Writer in Residence

What a Poem Does, Not what it Means

By Edward Carson

Tags

In an earlier post, I wrote that both writer and reader should focus more on how a poem comes to be.

We seem to spend a disproportionate amount of time trying to understand what a poem means as opposed to understanding what a poem does.

The poet Archibald MacLeish wrote, “A poem should not mean/but be”(Ars Poetica)

And then, of course, there is John Ciardi’s famous work, How Does A Poem Mean.

A product of the malleability of the brain – the liveliness, plasticity and suppleness of language easily carries the primary weight of what a poem does.

It’s clear there’s more access to a poem’s meaning through what it does, the intellectually objective experience of the poem as seen through its structure, diction, metaphors, rhythms, etc

That desire for meaning arises out of a craving to see an underlying connectivity and order in things.

But meaning in poetry, as in life, is riddled with complexities, contradictions, inconsistencies and the inexplicable.

An emphasis on meaning only creates a wider emotional/intellectual distance between the poem and the experience of writing/reading.

Affording more of a prominence to what a poem does provides the writer/reader with a closer approximation of what the poem is looking to realize and communicate.

A focus on meaning takes the writer/reader away from the poem.

A focus on doing binds the writer/reader closer to the poem’s performance of itself.

The two are not mutually exclusive, but rather co-dependent. As Ciardi said, “The dance is the dancer and the dancer is the dance.”

Articulating a poem’s meaning will remain forever just out of reach – defying a critical analysis that cannot quite rephrase/recast what the words of the poem have already expressed.

What a poem does is self-organize from a series on constituent elements and influences.

Self-organization in this context can be understood as a harmonizing action among heterogeneous and competing components in the poem caused as the writer/reader transitions from one component to the another.

The behavior and context of each of those constituent elements and influences do not define how they behave collectively.

In a poem there is no central organizing mechanism or entity ordering things. There are several contributors.

The poem for writer/reader becomes an emergent self-organizing co-creation visited upon by the non-linear, continuously changing and exchanging influences and adaptations by the brain, language and participating media.

The planned and unplanned disorders, capricious symmetries and structural blueprints pressing themselves upon us are found in the poem’s diction, voice, tone, syntactic array, cadence, imagery, the strategic pulse and presence of each line . . . to name just a few.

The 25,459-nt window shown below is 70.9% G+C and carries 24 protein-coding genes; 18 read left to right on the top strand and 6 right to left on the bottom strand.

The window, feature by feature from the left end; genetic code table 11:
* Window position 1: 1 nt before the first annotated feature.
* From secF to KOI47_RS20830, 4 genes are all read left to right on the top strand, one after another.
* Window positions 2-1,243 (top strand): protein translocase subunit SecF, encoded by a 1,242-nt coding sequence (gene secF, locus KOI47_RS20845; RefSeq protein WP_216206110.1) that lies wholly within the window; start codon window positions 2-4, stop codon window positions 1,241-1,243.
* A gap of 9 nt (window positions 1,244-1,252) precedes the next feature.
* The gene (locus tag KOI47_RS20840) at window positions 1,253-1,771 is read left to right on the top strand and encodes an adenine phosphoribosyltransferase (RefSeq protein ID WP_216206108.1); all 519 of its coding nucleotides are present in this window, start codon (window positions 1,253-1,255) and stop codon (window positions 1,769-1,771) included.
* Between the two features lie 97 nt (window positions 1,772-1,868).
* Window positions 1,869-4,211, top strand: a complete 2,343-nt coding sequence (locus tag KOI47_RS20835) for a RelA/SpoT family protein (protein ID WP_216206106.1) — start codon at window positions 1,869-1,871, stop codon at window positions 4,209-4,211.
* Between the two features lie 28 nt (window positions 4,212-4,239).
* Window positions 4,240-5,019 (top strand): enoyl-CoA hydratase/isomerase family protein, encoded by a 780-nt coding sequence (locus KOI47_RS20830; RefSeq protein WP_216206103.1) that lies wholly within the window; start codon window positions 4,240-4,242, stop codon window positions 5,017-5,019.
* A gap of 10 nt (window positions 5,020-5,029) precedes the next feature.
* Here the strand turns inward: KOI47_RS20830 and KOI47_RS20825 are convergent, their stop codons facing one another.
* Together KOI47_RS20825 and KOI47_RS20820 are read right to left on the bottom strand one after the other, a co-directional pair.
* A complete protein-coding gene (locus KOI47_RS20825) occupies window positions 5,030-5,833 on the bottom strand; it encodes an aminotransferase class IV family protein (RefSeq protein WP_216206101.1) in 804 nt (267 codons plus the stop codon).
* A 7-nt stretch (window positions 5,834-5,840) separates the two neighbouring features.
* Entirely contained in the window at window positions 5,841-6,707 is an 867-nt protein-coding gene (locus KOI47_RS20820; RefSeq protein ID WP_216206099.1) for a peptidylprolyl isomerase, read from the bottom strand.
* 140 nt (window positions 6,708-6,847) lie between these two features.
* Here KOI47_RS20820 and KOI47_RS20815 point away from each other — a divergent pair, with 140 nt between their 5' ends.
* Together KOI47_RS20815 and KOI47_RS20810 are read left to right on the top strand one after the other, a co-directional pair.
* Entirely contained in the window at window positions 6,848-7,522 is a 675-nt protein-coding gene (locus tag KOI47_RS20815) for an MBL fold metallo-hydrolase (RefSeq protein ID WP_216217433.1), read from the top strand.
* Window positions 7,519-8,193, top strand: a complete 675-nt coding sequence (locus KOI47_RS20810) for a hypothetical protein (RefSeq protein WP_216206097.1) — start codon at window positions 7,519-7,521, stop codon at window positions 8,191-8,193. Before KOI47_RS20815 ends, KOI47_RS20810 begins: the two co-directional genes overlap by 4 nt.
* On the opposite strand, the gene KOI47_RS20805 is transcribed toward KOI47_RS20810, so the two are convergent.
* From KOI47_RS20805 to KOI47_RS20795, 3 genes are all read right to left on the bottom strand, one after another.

A poem, like the brain, seeks a sensory, thought or emotional shaping and outcome of the world it experiences.

What a poem does is manifest that shaping and outcome through self-organization.

The collective experience and accumulation of these separate contributions to the poem is greater than the sum of their parts. It moves within a gradient of the individual element and the many as experienced in passing from one point or moment to another.

Modern physics observes a similar process called renormalization theory that “describes in detail how the properties of a physical system change if one increases the length scale on which the observations are made.”

A poem shows that what you see will always be more than what you see . . .

where   an  unexpected   word   can  bring  to   light   the  devious   distillate  of  a  poem  it being  the  methodical  synchronicity  of the latitudes  and  longitudes  of  triangulations  from the surface of a sphere to points on  an emotional  plane where 

expressions  quite   luminous  emerge in electrochemical  appetites  and yet while  no  appearance  can   reliably occur  apart  from  the countless  pathways  of  its  happening  these preferences   will  make   known   how every    brain   endlessly 

calculates   neuronal   coordinates   in   coordination  with  a  heart veering  from external  angles  into  technical   or   harmonizing    sense  feelings  leading   to  a   likeness   well   beyond   appearance   seen   with   a  point   of   view   looking 

through  eyes expecting  to  locate   a relationship  in  a  place   where  sensations  in   the   mind   are  perceived   as   a   puzzle   with   more   than   one   solution

Tune in to my next post on Monday, April 29 to read “The Fireflies of Poetry” 

The views expressed in the Writer-in-Residence blogs are those held by the authors and do not necessarily reflect the views of Open Book.


Edward Carson, writer and photographer, is twice winner of the E.J. Pratt Medal in Poetry and author of Knots, Birds Flock Fish School, and Taking Shape, as well as his most recent collection, Look Here Look Away Look Again. He lives in Toronto.